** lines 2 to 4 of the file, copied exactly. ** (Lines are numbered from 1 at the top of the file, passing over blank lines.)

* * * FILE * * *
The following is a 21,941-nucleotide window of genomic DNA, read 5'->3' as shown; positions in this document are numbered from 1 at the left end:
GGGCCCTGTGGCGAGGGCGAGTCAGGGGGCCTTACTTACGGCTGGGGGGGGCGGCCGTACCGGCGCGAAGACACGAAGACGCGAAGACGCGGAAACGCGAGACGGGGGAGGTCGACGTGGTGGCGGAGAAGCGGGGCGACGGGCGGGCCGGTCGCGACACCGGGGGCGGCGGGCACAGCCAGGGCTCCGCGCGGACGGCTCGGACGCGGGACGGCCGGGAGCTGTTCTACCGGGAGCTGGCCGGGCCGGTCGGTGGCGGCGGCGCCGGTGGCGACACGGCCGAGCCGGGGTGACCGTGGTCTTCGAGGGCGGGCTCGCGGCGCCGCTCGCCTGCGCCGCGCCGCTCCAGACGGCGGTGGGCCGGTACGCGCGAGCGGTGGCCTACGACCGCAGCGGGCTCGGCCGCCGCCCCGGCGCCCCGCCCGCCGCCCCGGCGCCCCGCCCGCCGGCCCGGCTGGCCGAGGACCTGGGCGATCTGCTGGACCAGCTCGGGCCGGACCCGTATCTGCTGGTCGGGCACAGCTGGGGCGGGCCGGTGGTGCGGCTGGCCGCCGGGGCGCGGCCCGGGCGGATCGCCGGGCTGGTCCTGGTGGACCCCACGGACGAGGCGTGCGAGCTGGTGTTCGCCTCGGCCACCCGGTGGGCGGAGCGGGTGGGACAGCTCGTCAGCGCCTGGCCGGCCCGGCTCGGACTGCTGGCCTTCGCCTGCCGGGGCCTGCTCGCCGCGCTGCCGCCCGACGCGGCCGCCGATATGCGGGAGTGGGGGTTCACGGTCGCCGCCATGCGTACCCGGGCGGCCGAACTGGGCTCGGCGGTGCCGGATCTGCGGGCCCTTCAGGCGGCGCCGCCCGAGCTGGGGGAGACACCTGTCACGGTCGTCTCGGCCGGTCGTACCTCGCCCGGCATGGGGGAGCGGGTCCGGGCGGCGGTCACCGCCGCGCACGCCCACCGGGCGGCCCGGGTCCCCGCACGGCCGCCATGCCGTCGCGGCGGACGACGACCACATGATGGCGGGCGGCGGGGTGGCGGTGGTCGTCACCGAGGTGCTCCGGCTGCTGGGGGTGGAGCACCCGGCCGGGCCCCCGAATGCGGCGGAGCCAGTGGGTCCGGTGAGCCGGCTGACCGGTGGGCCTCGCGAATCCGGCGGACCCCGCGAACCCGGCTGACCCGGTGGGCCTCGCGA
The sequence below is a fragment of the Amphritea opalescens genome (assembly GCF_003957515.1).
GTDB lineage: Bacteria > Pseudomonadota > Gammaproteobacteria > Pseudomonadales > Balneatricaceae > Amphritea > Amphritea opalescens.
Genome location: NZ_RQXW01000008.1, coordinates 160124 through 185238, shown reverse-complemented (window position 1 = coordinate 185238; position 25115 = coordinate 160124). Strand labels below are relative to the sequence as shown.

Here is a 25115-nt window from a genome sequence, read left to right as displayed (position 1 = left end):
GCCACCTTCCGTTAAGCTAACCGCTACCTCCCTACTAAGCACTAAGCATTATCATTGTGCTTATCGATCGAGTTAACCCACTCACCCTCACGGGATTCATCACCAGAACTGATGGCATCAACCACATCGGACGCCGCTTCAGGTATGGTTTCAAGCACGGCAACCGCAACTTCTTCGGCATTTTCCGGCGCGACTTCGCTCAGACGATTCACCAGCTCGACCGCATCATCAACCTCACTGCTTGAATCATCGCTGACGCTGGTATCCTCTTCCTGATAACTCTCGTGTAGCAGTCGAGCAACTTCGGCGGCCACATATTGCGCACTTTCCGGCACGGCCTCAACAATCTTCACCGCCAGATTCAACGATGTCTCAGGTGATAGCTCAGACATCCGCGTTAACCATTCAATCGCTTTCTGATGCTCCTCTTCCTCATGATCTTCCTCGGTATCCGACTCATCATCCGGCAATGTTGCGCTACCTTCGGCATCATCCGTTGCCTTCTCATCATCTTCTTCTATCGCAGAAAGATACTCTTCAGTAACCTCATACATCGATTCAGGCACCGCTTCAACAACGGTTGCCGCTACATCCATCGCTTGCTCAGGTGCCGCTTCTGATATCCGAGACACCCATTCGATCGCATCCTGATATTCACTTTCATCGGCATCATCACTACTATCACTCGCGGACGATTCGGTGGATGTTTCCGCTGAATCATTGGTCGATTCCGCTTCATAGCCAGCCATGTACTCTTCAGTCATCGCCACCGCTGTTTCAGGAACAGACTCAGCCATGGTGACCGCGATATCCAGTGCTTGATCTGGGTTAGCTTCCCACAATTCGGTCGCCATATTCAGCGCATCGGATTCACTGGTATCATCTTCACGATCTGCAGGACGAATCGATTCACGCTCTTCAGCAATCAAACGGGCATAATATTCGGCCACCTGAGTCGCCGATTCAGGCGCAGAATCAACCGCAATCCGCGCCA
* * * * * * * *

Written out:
GGGCCCTGTGGCGAGGGCGAGTCAGGGGGCCTTACTTACGGCTGGGGGGGGCGGCCGTACCGGCGCGAAGACACGAAGACGCGAAGACGCGGAAACGCGAGACGGGGGAGGTCGACGTGGTGGCGGAGAAGCGGGGCGACGGGCGGGCCGGTCGCGACACCGGGGGCGGCGGGCACAGCCAGGGCTCCGCGCGGACGGCTCGGACGCGGGACGGCCGGGAGCTGTTCTACCGGGAGCTGGCCGGGCCGGTCGGTGGCGGCGGCGCCGGTGGCGACACGGCCGAGCCGGGGTGACCGTGGTCTTCGAGGGCGGGCTCGCGGCGCCGCTCGCCTGCGCCGCGCCGCTCCAGACGGCGGTGGGCCGGTACGCGCGAGCGGTGGCCTACGACCGCAGCGGGCTCGGCCGCCGCCCCGGCGCCCCGCCCGCCGCCCCGGCGCCCCGCCCGCCGGCCCGGCTGGCCGAGGACCTGGGCGATCTGCTGGACCAGCTCGGGCCGGACCCGTATCTGCTGGTCGGGCACAGCTGGGGCGGGCCGGTGGTGCGGCTGGCCGCCGGGGCGCGGCCCGGGCGGATCGCCGGGCTGGTCCTGGTGGACCCCACGGACGAGGCGTGCGAGCTGGTGTTCGCCTCGGCCACCCGGTGGGCGGAGCGGGTGGGACAGCTCGTCAGCGCCTGGCCGGCCCGGCTCGGACTGCTGGCCTTCGCCTGCCGGGGCCTGCTCGCCGCGCTGCCGCCCGACGCGGCCGCCGATATGCGGGAGTGGGGGTTCACGGTCGCCGCCATGCGTACCCGGGCGGCCGAACTGGGCTCGGCGGTGCCGGATCTGCGGGCCCTTCAGGCGGCGCCGCCCGAGCTGGGGGAGACACCTGTCACGGTCGTCTCGGCCGGTCGTACCTCGCCCGGCATGGGGGAGCGGGTCCGGGCGGCGGTCACCGCCGCGCACGCCCACCGGGCGGCCCGGGTCCCCGCACGGCCGCCATGCCGTCGCGGCGGACGACGACCACATGATGGCGGGCGGCGGGGTGGCGGTGGTCGTCACCGAGGTGCTCCGGCTGCTGGGGGTGGAGCACCCGGCCGGGCCCCCGAATGCGGCGGAGCCAGTGGGTCCGGTGAGCCGGCTGACCGGTGGGCCTCGCGAATCCGGCGGACCCCGCGAACCCGGCTGACCCGGTGGGCCTCGCGA
The sequence below is a fragment of the Amphritea opalescens genome (assembly GCF_003957515.1).
GTDB lineage: Bacteria > Pseudomonadota > Gammaproteobacteria > Pseudomonadales > Balneatricaceae > Amphritea > Amphritea opalescens.